He has made everything beautiful in its time. Ecclesiastes 3:11
After the ceremony, we drift under the pavilion, searching for cold drinks and shade. I suspect this day isn’t terribly hot by midwestern standards, but I’ve been quite literally chilling in the mountains of Washington State for the ten days since our return to Germany, so to me this upper-80s, plenty-of-humidity business feels aggressively warm. I’m not alone in my drifting; most of the guests are headed in the same direction, after witnessing the brief and lovely ceremony of my former roommate, Emily and her now-husband, Skyler. Most of the guests, that is, except the smallest ones.
Just behind the gleaming rows of white folding chairs is a magnificent playground. While I’m not close enough to inspect fully, I spy bright colors and climbable things, the sort of place that provides enough risk and interest to keep a wide variety of ages busy for a long time. There are perhaps a dozen young children among the wedding guests, and most of these have now gathered on the impressive playground, well-dressed dads chatting around the edges as their kids burn off energy. Though traveling again with Luci would have been challenging so soon after our nine-time-zone hop to the West Coast, I find myself wishing she and Timmy were here, to enjoy this occasion—and this playground with its merry community of kids-who-just-met—as a family.
The scene recalls another one, almost a month ago now, at Black Forest Academy’s high school awards night. The night before graduation, it’s a sort of warm-up festivity, an hour or so given to honoring our students’ prowess in academics, athletic, artistic and leadership. I’d gone out of a sense of loyalty and obligation as much as anything else, again alone.
Halfway through the event, at which I sat in one of the back rows, I saw two boys, ages perhaps four and one-and-a-half, trotting toward the exit with their mother. Once outside, I could still see (and mostly hear) them through the window, the young mom standing on the patio and the two boys running in giddy circles around her. They were cheerful and loud, happy to be outside and not squirming in silence in the ceremony.
For a moment, it seemed that a chorus of past Kristis watched the scene. There was single teacher Kristi, perplexed, focused on the event and only dimly conscious of the world outside. Then new-mom Kristi, entirely sympathetic, projecting a sense of dividedness on the mom on the patio. Clearly, I would have thought even just two years ago, she wants to be in here and needs to be out there. But that night, at the for-now end of teaching and on the cusp of full-time stay-at-home motherhood, I watched with amusement and even a bit of glee. Outside looked, to be honest, just as good as inside. I might have once felt more drawn to the school event, but for now, the patio with the two children holds equal joy.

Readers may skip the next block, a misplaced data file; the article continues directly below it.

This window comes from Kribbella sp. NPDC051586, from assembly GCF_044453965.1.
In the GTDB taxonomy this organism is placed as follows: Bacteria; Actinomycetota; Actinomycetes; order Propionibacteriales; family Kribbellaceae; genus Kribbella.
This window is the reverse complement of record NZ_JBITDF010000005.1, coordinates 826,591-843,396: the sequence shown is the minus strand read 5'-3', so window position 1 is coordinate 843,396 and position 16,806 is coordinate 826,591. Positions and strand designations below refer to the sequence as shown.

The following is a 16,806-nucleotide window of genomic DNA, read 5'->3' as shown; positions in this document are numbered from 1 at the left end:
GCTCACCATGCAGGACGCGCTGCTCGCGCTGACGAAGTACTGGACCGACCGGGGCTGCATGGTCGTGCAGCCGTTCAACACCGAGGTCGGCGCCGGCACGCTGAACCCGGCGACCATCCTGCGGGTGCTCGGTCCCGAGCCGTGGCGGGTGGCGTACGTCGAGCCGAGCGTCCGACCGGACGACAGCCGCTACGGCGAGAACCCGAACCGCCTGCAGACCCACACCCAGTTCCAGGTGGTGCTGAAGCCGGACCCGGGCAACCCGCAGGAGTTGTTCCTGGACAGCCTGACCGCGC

This weekend, full of travel and time with old friends, has been full of such reflection, dual visions of what was, what is, what will be my vocation and lifestyle. Yesterday morning, on the eve of our friend’s wedding, we gathered in the breezy porch of a girlfriend’s apartment. It was one of those relaxed mornings, marking time with coffee spoons and slices of bacon, reminiscing about the life we’d shared together in Germany for a brief and beautiful season. Once upon a time, we went camping in castles, hosted impromptu dinner parties and movie nights, traveled to places we’d read about and slept in some of the first AirBnB’s. We also taught school, planning lessons and grading until all hours, spending our free time baking cookies in dorms and planning for mission trips to Eastern Europe and Central Asia. We were busy, single, young. Life was good and beautiful.
And life is different now, for all of us. Ellen is the only one still on staff at BFA, but even her job title—now high school principal—speaks to a more grown-up season of life. The rest of us are gone now, on to new vocations in new places, taking on extra family or work titles as the years go on. Life is different, in almost every way, but it is still good.
The morning on the porch, reveling in past intimacy, and the evening at the wedding, dwelling on the future—both are excellent, appropriate, good. The Preacher of Ecclesiastes said it best: “He has made everything beautiful in its own time” (Ecclesiastes 3:11).
As I look ahead to a new season, certain only that it will be different from any I’ve known before, I’m heartened by the beauty I see behind and before me, knowing that whether I’m at the front of the classroom or at the eye of a preschooler storm, I’m where I’ve been called for now, and that this other good is still very good indeed.